26 recommends: February 2024

Yes Logo!

You’re in a darkened room. It’s sweaty. The floor is sticky. The space is stinky. You try to drink your warm lager but you’re packed sardine-tight so you only half-swig the hideous brew before spilling most of it over the lank greasy hair of the spotty man in front of you. He doesn’t notice. The lights go down. The roar goes up. It’s like Ancient Rome without the lions and sandals. Then, a solitary beam picks out a band logo on a big bass drum. The crowd goes absolutely apeshit.

Band logos have been among us for 50 years or more. They’ve sung out at us from the covers of our favourite albums. Been worn loud and proud on T-shirts and pin-badges. They are an ingrained part of the pop-cultural landscape. 

We may love them, but it’s a kind of blind love. We don’t tend to look beyond their role as flags of musical or tribal allegiance. We just love the vibes they send out. Which is missing a massive trick. Because so many band logos have backstories as colourful, catchy and compelling as the musicians and songs they represent. 

‘Logo Rhythm’ changes all that. A lavish, 440-page book celebrating the overlooked art of band logos (1960–present) by @jimkdavies and @jamiesupple. Jim is a 26 founder and edited the 26 newsletter for 10 years. Jamie is an award-winning designer.

Back the Kickstarter before it’s fully subscribed, here.

– Andy Hayes

I’m currently absorbed in Alphabetical Diaries by Sheila Heti. Heti is an adventurous writer, inventing new forms with each new book. For this latest one, she typed up ten years’ worth of diary entries, then put the sentences in alphabetical order before distilling them down from 500,000 words to 60,000. The sentences that made the cut are organised into 26 chapters, from A to Z. It sounds mad, and it is, but if you like experiments with form I think you’ll enjoy it. You can also listen to Heti talking about the project on Open Book, via BBC Sounds.

– Jill Hopper

Cord Jefferson’s movie American Fiction provides a fun diversion for writers of all kinds. In and amongst the usual family tussles, our hero wrestles with concepts of truth and authenticity. That’s something we’re all familiar with. 

The fact it won the 2024 Bafta for best adapted screenplay confirms the script is a cut above many. It’s also visually interesting and leaves a feel-good glow.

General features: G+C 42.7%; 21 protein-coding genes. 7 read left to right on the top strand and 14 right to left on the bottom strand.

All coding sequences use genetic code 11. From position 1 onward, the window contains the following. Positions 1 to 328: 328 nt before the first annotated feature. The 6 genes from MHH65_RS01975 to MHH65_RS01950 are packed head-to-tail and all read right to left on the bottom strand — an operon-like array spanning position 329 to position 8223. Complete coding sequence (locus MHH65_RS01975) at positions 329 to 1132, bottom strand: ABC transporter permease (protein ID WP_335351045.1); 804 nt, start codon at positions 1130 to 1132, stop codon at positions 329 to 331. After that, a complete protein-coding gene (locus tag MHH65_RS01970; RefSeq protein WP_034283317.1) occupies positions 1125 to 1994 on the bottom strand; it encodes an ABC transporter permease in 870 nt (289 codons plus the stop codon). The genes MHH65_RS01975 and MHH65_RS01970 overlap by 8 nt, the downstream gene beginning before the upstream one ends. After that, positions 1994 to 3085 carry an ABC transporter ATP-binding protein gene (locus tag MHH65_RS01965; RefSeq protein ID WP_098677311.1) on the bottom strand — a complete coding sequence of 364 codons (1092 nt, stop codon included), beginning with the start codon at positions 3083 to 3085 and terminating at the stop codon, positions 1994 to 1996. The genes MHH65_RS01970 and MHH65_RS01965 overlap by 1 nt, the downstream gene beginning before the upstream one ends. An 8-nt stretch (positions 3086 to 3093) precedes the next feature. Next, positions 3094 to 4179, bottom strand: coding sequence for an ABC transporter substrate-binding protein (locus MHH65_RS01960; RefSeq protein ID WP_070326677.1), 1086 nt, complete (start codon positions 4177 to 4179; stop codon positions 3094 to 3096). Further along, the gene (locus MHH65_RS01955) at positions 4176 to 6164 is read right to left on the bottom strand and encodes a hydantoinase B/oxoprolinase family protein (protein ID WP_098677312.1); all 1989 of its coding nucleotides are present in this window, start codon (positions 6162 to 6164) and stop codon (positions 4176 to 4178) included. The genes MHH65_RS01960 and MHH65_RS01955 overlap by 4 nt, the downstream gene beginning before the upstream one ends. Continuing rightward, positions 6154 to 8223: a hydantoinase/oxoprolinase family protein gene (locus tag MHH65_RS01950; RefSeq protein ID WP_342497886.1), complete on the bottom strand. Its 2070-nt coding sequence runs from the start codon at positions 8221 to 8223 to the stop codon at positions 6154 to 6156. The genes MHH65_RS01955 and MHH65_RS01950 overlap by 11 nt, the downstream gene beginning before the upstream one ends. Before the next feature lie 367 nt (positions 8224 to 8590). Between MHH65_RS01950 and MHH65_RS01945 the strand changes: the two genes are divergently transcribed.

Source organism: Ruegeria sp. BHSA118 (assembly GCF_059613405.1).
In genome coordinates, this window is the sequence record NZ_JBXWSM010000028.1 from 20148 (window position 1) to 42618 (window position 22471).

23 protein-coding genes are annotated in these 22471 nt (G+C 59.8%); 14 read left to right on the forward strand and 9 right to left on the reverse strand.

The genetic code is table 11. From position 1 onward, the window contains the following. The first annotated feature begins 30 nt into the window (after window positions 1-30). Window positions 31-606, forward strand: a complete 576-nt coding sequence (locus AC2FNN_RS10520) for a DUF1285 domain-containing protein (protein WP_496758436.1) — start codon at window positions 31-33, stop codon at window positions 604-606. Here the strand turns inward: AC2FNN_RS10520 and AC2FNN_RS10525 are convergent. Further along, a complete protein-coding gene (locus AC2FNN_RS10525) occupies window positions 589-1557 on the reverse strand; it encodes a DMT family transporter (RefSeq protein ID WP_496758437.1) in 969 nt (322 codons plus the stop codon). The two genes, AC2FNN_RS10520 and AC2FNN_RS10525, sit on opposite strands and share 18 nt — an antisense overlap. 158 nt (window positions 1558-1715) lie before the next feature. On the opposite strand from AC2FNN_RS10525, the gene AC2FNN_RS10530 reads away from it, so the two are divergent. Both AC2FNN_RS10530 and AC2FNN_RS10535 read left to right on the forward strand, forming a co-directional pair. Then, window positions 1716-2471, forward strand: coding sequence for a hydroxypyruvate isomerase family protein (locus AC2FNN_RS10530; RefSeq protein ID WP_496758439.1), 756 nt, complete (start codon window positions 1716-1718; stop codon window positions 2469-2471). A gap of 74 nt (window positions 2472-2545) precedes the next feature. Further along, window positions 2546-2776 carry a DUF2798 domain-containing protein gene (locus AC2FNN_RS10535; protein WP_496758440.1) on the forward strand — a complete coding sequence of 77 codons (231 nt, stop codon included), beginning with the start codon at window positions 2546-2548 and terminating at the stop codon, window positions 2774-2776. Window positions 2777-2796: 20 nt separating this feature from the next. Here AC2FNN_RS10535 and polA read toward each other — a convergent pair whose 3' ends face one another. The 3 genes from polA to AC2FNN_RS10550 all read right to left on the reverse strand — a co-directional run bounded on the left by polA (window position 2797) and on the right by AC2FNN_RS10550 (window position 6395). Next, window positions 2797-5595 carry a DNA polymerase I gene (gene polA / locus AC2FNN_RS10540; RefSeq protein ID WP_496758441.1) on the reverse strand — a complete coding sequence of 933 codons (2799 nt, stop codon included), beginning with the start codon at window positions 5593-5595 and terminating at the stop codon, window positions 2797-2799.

– Lynda Relph-Knight

One Day on Netflix

David Nicholls’ 2009 novel remains one of my favourites of all-time for its innovative structure, emotional gut punches, flawed but compelling characters, and inspiring storytelling. I was so nervous when I heard Netflix was adapting it because the 2011 film version was (*cough*) Not Good, but I’m glad to say that streaming is finally doing the story of Em and Dex justice. The lead actors are outstanding, and absolutely perfect for the roles. Seriously, go watch it, even if you’ve never read nor heard of the book. It’s simply gorgeous. 

– Lauren McMenemy

My recommendation this month: I attended Tontoma Poetry Jazz Sessions Valentines Poetry Night on Valentines Day. Tontoma Poetry Jazz Sessions is an event in my native Kampala that invites Poets, Musicians and Dancers to share their creativity. A lot of the performances were love themed and I even got called up to dance!

– Mugabi Byenkya

Held by Anne Michaels

1997 and 2009 were the dates of her only two novels so a new book by Anne Michaels is a thing to be treasured. It’s a story told in fragments that, however fleeting, stay with you, like the list of each coastal village’s different stitches on a gansay (a guernsey sweater in my childhood) or this beautiful description of 1920s portrait photography – “In a long exposure, anyone who moves is invisible, only those who are still are perceivable.” As with her last novel – The Winter Vault – as soon as I’d finished, I read it again, and more threads came together the second time round. Anne Michaels is a poet (she was Toronto’s Poet Laureate between 2015-2019) and her succinctness of language and careful shaping of sentences demands an equal attention to detail from the reader. Something to be savoured.

– Alastair Creamer

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